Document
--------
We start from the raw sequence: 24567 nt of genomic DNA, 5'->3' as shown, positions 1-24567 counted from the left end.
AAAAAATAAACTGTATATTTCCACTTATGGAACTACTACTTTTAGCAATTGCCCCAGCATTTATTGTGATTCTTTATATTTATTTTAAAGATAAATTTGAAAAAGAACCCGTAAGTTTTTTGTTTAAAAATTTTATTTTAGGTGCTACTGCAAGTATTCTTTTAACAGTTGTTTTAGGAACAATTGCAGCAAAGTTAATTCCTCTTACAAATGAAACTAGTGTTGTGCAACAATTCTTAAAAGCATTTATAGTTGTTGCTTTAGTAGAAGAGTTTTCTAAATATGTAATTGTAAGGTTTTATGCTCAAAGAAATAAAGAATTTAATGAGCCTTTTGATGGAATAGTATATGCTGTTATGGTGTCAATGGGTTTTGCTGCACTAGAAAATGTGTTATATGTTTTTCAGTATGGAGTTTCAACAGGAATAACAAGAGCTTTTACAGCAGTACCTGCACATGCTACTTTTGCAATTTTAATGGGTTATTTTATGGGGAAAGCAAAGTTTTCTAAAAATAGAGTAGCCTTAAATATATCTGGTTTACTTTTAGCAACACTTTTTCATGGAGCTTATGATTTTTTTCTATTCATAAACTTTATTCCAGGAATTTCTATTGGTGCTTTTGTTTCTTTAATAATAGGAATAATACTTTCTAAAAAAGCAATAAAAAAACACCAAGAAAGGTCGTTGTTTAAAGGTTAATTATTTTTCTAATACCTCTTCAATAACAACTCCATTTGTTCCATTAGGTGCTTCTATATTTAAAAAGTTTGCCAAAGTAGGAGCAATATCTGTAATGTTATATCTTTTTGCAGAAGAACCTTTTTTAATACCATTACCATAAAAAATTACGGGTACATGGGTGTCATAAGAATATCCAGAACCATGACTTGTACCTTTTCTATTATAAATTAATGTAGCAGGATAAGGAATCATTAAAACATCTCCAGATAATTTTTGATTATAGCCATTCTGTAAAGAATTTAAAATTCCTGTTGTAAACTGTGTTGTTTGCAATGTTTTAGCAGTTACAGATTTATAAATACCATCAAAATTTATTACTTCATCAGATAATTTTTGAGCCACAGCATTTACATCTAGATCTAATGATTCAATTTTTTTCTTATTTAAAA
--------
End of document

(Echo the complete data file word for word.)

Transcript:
We start from the raw sequence: 24567 nt of genomic DNA, 5'->3' as shown, positions 1-24567 counted from the left end.
AAAAAATAAACTGTATATTTCCACTTATGGAACTACTACTTTTAGCAATTGCCCCAGCATTTATTGTGATTCTTTATATTTATTTTAAAGATAAATTTGAAAAAGAACCCGTAAGTTTTTTGTTTAAAAATTTTATTTTAGGTGCTACTGCAAGTATTCTTTTAACAGTTGTTTTAGGAACAATTGCAGCAAAGTTAATTCCTCTTACAAATGAAACTAGTGTTGTGCAACAATTCTTAAAAGCATTTATAGTTGTTGCTTTAGTAGAAGAGTTTTCTAAATATGTAATTGTAAGGTTTTATGCTCAAAGAAATAAAGAATTTAATGAGCCTTTTGATGGAATAGTATATGCTGTTATGGTGTCAATGGGTTTTGCTGCACTAGAAAATGTGTTATATGTTTTTCAGTATGGAGTTTCAACAGGAATAACAAGAGCTTTTACAGCAGTACCTGCACATGCTACTTTTGCAATTTTAATGGGTTATTTTATGGGGAAAGCAAAGTTTTCTAAAAATAGAGTAGCCTTAAATATATCTGGTTTACTTTTAGCAACACTTTTTCATGGAGCTTATGATTTTTTTCTATTCATAAACTTTATTCCAGGAATTTCTATTGGTGCTTTTGTTTCTTTAATAATAGGAATAATACTTTCTAAAAAAGCAATAAAAAAACACCAAGAAAGGTCGTTGTTTAAAGGTTAATTATTTTTCTAATACCTCTTCAATAACAACTCCATTTGTTCCATTAGGTGCTTCTATATTTAAAAAGTTTGCCAAAGTAGGAGCAATATCTGTAATGTTATATCTTTTTGCAGAAGAACCTTTTTTAATACCATTACCATAAAAAATTACGGGTACATGGGTGTCATAAGAATATCCAGAACCATGACTTGTACCTTTTCTATTATAAATTAATGTAGCAGGATAAGGAATCATTAAAACATCTCCAGATAATTTTTGATTATAGCCATTCTGTAAAGAATTTAAAATTCCTGTTGTAAACTGTGTTGTTTGCAATGTTTTAGCAGTTACAGATTTATAAATACCATCAAAATTTATTACTTCATCAGATAATTTTTGAGCCACAGCATTTACATCTAGATCTAATGATTCAATTTTTTTCTTATTTAAAA